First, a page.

Israeli Army Opens Probe Into Soldiers Planting Explosives in Palestinian Village

West bank division commander had launched his own investigation in wake of Haaretz report about three explosive devices placed in Qaddum, one of which exploded and injured a local resident

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Waseem Shtaiwi with one of the explosive devices found in Kafr Qaddum near Nablus, August 2020.
Waseem Shtaiwi with one of the explosive devices found in Kafr Qaddum near Nablus, August 2020.Credit: Moti Milrod

Israel's military police has launched an investigation into soldiers who placed explosives inside the West Bank Palestinian village of Qaddum last month.

The army confirmed it had opened the investigation Monday, adding that the findings will be sent to the military advocate general for review.

Haaretz reported last week that troops from the Nahal Brigade had placed at least three improvised bombs on the side of a village road, nearby where families live and residents hold frequent demonstrations.

Palestinian demonstrators gather in front of the Israeli settlement of Kedumim during a protest in Kafr Qaddum near Nablus, on July 3, 2020.
Palestinian demonstrators gather in front of the Israeli settlement of Kedumim during a protest in Kafr Qaddum near Nablus, on July 3, 2020.Credit: MOHAMAD TOROKMAN/ REUTERS

Since 2011, Qaddum residents have held weekly demonstrations against the closure of the village’s main access road, which leads to Nablus. It was closed due to an expansion of the nearby settlement of Kedumim.

Qaddum is the only West Bank village still holding weekly protests against the occupation.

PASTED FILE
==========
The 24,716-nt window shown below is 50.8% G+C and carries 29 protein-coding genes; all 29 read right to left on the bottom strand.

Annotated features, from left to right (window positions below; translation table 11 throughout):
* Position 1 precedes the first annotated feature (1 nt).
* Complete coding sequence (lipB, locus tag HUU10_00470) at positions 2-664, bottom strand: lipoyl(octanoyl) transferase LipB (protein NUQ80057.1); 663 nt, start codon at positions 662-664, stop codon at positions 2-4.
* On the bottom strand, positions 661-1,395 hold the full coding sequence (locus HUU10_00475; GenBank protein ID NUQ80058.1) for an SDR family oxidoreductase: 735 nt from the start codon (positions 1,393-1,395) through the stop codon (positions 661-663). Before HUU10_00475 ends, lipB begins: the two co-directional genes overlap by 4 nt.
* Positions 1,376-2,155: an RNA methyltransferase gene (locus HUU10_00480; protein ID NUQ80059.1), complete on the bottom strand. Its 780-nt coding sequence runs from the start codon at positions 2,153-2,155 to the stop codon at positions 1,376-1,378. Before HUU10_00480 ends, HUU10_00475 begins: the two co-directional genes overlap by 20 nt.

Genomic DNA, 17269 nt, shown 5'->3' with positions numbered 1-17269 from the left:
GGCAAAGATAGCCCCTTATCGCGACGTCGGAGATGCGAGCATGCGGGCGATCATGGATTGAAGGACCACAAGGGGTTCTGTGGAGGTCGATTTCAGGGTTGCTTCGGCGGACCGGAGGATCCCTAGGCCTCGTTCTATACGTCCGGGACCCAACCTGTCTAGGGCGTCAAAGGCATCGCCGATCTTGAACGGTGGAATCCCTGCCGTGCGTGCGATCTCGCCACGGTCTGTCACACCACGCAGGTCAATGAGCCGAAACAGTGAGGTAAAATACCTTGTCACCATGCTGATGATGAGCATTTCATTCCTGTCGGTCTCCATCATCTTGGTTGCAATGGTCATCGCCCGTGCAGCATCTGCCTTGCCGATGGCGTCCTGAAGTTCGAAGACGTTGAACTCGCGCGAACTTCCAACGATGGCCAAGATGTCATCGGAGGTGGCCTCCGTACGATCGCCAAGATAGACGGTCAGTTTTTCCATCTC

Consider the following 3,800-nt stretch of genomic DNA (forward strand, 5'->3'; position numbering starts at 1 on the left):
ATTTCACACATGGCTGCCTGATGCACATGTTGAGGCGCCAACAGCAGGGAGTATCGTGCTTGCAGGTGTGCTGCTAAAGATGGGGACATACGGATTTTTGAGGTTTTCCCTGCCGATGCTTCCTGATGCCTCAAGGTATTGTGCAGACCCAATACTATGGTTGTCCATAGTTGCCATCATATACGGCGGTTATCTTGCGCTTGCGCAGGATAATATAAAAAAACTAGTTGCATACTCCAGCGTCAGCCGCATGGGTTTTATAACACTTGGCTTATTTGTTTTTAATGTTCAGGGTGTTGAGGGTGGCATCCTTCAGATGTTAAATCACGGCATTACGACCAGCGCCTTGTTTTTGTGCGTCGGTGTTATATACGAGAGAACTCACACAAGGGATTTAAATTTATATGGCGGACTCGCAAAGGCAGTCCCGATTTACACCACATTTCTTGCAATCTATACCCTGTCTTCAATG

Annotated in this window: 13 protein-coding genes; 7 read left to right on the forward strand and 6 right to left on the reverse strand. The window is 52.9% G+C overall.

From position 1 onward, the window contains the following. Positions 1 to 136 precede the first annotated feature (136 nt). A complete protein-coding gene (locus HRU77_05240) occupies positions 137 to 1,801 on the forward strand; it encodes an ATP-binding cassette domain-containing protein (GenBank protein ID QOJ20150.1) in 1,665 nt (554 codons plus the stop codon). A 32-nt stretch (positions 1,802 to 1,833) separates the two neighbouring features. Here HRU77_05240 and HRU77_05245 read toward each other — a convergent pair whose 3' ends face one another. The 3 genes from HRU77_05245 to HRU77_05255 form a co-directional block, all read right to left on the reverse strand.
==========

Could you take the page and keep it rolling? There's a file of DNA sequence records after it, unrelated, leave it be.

The soldiers hid the explosives with stones, cloths and ammunition boxes, leaving the devices primed to explode on contact.

The commander of the Judea and Samaria Division, Brig. Gen. Yaniv Alalouf opened his own investigation of the incident last week in wake of the Haaretz report.

Commanders within the brigade as well as the Ephraim regional brigade were questioned about the way the soldiers received permission to operate within the village. The suspicion arose that the force had placed the explosives without permission and hadn’t reported their actions. Consequently, the military advocate general, Sharon Afek, ordered a criminal investigation.

The first device was discovered by a seven-year-old boy who was walking in the village with his family. He spotted an orange box covered in wires, and his mother quickly summoned a relative, Waseem Shtaiwi, to check it out. Shtaiwi shook the box, which exploded, lightly wounding him in the face and hand.

The family found another device further down the road. This time, they threw stones to neutralize it. The box exploded in fire and smoke. After they uploaded a video of the incident on social networks, soldiers arrived to detonate a third device.

Two days earlier, near the location where the first explosive was found, village resident Khaled Shtaiwi found an improvised sign in Hebrew on a hill where soldiers are usually stationed during demonstrations in the village. The sign, in ungrammatical Hebrew, said “Keep away or die; danger of death,” along with another sentence in scribbled Hebrew.

Human rights attorney Michael Sfard petitioned the Military Advocate General on behalf of the Shtaiwis to open a criminal investigation. Sfard called on the army to investigate “this grave incident seriously, the way Israeli law enforcement authorities would investigate an incident in which Palestinians had placed explosives next to an Israeli community, which would reach the highest levels of involvement.” The army informed Sfard of the open investigation Tuesday morning.

The military said that stun grenades were left at the scene, without any additional explosives, "in an uninhabited, open area in which violent riots have regularly occurred for years."

Military sources said that the boxes were planted for the purpose of creating deterrence, while the military's spokesman said that "after it was discovered that this could lead to injuries, forces worked to remove them from the area." 

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